Sears' Spinoff Of Allstate Cheered
NEW YORK - Sears, Roebuck and Co. Chairman Edward Brennan has orchestrated a dramatic finish to one of the great comeback stories of the decade by announcing a $9 billion spinoff of the Allstate Corp. insurance subsidiary as his last major initiative.
The news spotlighted Sears' rapid recovery from sluggish sales, red ink and the controversial closing of its venerable catalog division. Analysts said the spinoff, set for next year, would strengthen Sears and Allstate. Investors reacted by pushing the price of Sears stock up $2.625 to $51.50.
Wall Street was equally enthusiastic about Brennan's recommendation that Arthur Martinez, a hero to company employees and investors for his success at building clothing sales, leave his leadership of the Sears Merchandise Group to become Sears' chairman and CEO upon the 60-year-old Brennan's retirement when the Allstate deal is complete.
Sears said it planned to sell its 80.1 percent share in Allstate, the huge insurer it created in 1931, to Sears stockholders next year. Investors have been suggesting for years that the two companies split in order not to dilute the stock price with Allstate's insurance crises.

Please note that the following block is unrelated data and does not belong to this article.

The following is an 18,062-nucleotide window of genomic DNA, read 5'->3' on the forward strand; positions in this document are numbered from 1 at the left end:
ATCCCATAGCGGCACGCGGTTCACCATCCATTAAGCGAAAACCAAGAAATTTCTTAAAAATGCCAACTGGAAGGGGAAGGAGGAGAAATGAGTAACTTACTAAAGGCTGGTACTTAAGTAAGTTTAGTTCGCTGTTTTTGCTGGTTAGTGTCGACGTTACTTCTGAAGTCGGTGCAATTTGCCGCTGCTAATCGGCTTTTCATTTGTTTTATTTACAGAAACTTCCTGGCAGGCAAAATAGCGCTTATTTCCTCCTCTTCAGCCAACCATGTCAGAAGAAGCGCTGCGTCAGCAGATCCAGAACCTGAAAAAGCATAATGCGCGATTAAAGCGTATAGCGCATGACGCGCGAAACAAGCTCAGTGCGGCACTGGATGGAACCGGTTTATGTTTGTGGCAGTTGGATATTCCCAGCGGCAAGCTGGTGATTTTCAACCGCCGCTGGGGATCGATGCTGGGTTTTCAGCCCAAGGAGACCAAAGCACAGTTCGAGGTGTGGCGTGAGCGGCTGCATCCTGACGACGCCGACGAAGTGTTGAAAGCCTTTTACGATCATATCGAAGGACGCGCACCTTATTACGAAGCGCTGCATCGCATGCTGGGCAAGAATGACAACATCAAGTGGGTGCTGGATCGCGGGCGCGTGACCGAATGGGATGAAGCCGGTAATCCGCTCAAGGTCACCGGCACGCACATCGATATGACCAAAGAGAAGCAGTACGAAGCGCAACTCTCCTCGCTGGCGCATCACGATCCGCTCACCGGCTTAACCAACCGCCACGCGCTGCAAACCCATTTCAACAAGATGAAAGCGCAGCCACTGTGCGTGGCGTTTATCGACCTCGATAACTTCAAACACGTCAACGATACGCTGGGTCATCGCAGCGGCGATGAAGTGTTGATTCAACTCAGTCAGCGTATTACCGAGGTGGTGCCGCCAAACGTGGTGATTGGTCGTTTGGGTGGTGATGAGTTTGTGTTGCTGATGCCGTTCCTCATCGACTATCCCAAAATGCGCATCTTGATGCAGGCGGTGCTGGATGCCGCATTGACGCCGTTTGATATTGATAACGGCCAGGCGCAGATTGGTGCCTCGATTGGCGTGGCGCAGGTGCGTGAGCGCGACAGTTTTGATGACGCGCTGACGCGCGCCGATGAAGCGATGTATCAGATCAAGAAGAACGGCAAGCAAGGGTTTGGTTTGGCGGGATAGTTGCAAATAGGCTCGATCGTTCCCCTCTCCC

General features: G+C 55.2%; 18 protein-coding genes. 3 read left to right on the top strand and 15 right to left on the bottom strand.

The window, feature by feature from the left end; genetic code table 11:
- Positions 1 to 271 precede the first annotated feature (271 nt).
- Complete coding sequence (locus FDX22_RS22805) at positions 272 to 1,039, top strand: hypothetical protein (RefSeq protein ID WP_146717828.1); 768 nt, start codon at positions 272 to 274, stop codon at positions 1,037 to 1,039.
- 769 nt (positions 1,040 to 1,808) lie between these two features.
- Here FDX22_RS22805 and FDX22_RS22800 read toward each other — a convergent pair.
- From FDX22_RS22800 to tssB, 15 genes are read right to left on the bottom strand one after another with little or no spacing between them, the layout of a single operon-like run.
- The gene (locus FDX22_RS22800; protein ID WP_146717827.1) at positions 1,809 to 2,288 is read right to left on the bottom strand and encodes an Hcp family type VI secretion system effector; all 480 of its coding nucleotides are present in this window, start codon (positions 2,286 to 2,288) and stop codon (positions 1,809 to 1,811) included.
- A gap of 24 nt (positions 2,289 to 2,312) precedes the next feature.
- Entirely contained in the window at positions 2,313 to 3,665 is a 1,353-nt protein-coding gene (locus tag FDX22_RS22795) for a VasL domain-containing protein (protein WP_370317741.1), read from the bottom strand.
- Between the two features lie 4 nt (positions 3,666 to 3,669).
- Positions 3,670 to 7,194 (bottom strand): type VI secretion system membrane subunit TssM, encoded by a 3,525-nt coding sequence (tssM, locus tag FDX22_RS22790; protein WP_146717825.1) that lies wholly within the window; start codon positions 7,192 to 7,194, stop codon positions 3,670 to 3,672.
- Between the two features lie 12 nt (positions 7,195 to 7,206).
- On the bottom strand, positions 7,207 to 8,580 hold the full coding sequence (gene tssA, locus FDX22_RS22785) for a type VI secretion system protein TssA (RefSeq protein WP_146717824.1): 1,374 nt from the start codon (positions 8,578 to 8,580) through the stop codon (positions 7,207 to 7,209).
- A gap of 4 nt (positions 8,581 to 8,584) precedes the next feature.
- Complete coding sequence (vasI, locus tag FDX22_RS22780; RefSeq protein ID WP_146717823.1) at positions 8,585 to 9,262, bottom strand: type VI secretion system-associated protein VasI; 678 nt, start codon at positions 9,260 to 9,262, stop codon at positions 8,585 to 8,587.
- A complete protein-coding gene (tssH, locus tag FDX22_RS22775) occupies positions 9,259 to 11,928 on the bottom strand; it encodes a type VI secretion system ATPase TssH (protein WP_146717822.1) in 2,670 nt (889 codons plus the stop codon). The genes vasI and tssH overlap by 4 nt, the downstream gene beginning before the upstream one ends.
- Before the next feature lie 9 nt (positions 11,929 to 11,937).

Analysts said the Brennan-Martinez success in revitalizing Sears sales made it possible for the company to focus completely on its merchandising business.
"The retailer can now stand completely on its own feet, and doesn't need the profits from Allstate," said Joseph Ronning, an
analyst with Brown Brothers Harriman Inc.
By the end of this year it will have enlarged and modernized 250 of its 800 retail stores in a $4 billion facelift. It reported a record $2.4 billion profit in 1993 on total revenue of $50.8 billion.
"Sears and Allstate are ready, and the economic environment is right, for these successful American franchises to operate as independent companies," Brennan said. "Each company has strong management, very good operating performance and financial strength."
Copyright (c) 1994 Seattle Times Company, All Rights Reserved.